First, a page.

·   Use ?  to mean that the option takes an optional argument. You
	       probably want to use the --stuck-long mode to be able to
	       unambiguously parse the optional argument.

	   ·   Use * to mean that this option should not be listed in the
	       usage generated for the -h argument. It’s shown for --help-all
	       as documented in gitcli(7).

	   ·   Use !  to not make the corresponding negated long option

       The remainder of the line, after stripping the spaces, is used as the
       help associated to the option.

       Blank lines are ignored, and lines that don’t match this specification
       are used as option group headers (start the line with a space to create
       such lines on purpose).

	   some-command [options] <args>...

	   some-command does foo and bar!
	   h,help    show the help

	   foo	     some nifty option --foo
	   bar=	     some cool option --bar with an argument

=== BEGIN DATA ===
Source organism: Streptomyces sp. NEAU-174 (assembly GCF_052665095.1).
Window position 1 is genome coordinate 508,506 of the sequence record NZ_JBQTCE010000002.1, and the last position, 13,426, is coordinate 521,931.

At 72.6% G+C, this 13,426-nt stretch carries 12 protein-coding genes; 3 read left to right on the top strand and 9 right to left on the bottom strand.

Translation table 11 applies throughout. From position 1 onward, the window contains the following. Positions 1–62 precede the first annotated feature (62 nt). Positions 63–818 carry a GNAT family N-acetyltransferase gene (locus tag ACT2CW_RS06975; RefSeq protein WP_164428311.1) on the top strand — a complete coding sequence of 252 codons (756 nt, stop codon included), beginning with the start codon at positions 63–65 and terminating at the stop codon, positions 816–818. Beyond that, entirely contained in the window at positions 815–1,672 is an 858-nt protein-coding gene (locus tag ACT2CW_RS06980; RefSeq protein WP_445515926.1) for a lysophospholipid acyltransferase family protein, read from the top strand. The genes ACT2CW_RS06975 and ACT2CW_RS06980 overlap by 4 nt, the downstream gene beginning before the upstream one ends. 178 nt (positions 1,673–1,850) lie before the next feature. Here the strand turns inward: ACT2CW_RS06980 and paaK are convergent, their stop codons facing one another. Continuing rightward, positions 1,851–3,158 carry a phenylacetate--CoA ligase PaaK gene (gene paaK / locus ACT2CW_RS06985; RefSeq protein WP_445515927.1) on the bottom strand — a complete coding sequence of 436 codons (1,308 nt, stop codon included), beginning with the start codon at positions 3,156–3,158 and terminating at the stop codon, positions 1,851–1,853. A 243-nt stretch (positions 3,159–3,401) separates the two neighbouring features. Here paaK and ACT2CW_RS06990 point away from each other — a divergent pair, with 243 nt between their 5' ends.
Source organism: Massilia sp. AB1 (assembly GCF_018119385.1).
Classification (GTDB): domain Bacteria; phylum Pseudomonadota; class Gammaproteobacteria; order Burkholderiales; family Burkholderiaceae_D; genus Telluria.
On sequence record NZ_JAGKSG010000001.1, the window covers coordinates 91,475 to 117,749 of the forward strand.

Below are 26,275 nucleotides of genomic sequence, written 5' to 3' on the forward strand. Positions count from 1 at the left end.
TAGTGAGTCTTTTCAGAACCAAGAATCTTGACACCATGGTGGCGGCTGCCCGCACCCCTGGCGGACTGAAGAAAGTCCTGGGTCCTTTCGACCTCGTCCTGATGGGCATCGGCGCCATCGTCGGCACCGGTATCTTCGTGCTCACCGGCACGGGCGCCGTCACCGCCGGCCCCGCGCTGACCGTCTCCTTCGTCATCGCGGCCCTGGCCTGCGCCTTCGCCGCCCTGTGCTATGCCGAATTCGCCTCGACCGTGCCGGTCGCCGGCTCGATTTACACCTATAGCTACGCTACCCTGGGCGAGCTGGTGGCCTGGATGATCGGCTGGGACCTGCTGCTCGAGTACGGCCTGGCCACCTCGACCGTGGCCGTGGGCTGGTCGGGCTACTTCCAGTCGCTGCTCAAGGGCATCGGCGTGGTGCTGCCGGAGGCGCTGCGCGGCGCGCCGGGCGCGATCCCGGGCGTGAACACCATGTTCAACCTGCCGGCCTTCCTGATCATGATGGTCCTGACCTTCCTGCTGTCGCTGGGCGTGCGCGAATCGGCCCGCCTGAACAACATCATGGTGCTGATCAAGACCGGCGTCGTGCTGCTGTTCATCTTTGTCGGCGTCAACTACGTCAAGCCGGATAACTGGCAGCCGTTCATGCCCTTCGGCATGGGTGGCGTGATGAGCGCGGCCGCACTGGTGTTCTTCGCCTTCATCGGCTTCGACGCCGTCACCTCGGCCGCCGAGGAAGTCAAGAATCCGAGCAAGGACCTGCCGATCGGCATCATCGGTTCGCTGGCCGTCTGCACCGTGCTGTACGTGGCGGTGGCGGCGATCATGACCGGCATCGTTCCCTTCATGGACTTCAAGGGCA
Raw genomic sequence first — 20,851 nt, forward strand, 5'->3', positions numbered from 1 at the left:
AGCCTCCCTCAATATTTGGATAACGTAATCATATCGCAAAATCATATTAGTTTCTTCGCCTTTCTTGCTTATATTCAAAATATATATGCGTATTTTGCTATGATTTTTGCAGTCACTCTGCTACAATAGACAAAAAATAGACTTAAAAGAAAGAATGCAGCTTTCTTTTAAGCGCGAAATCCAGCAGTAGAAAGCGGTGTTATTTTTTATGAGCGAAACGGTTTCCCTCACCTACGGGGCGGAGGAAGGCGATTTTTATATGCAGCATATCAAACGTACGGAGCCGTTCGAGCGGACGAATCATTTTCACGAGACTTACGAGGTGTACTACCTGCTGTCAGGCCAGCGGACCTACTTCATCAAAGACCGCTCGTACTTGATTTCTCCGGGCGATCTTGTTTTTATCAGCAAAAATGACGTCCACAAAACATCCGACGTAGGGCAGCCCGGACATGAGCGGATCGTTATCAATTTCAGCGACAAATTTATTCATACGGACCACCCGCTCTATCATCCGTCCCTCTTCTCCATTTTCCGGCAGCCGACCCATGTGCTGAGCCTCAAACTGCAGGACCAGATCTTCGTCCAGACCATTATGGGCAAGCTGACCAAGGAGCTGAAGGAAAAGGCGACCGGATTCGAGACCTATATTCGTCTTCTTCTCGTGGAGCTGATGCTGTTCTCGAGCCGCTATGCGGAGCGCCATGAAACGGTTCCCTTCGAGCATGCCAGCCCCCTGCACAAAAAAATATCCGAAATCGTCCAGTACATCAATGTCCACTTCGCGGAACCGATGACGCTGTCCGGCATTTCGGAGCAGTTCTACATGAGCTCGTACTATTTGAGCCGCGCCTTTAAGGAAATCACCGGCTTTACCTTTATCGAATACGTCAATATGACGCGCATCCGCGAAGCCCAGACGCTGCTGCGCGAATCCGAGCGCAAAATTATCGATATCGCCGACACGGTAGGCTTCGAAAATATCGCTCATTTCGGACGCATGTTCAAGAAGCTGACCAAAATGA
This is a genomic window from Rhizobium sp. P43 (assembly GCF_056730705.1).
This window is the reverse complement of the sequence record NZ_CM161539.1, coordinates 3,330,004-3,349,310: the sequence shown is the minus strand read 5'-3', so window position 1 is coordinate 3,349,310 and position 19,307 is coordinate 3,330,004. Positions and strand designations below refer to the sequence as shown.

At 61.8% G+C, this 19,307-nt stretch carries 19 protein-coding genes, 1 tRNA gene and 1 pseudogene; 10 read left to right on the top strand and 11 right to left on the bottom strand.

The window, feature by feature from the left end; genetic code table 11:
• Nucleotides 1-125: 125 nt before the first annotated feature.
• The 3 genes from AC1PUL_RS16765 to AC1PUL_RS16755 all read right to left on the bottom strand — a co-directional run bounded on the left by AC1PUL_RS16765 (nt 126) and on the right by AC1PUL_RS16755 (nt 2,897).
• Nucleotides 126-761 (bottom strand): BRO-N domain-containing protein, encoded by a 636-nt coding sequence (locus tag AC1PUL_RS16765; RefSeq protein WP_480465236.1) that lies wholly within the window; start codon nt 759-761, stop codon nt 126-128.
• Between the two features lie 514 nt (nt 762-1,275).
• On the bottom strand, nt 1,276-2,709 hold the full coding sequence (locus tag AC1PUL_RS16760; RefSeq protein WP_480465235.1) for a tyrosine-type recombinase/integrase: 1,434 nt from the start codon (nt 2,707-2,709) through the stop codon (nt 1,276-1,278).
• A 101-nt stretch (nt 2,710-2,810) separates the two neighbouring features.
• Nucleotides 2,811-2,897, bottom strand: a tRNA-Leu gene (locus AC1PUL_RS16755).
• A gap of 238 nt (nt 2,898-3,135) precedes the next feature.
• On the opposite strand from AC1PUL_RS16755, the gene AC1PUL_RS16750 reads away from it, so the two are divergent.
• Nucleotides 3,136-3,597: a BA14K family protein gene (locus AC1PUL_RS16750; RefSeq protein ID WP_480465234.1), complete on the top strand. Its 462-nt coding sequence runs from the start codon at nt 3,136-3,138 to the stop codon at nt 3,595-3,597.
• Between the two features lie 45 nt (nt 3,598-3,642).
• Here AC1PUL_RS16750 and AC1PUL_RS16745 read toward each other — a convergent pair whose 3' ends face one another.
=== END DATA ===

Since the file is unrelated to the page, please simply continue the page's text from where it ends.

An option group Header
	   C?	     option C with an optional argument"

	   eval "$(echo "$OPTS_SPEC" | git rev-parse --parseopt -- "$@" || echo exit $?)"

       In --sq-quote mode, git rev-parse echoes on the standard output a
       single line suitable for sh(1) eval. This line is made by normalizing
       the arguments following --sq-quote. Nothing other than quoting the
       arguments is done.

       If you want command input to still be interpreted as usual by git
       rev-parse before the output is shell quoted, see the --sq option.

	   $ cat > <<\EOF
	   args=$(git rev-parse --sq-quote "$@")   # quote user-supplied arguments
	   command="git frotz -n24 $args"	   # and use it inside a handcrafted
						   # command line
	   eval "$command"

	   $ sh "a b'c"

       ·   Print the object name of the current commit:

	       $ git rev-parse --verify HEAD

       ·   Print the commit object name from the revision in the $REV shell

	       $ git rev-parse --verify $REV^{commit}

	   This will error out if $REV is empty or not a valid revision.

       ·   Similar to above:

	       $ git rev-parse --default master --verify $REV

	   but if $REV is empty, the commit object name from master will be

       Part of the git(1) suite

Git 1.9.0			  04/22/2014		      GIT-REV-PARSE(1)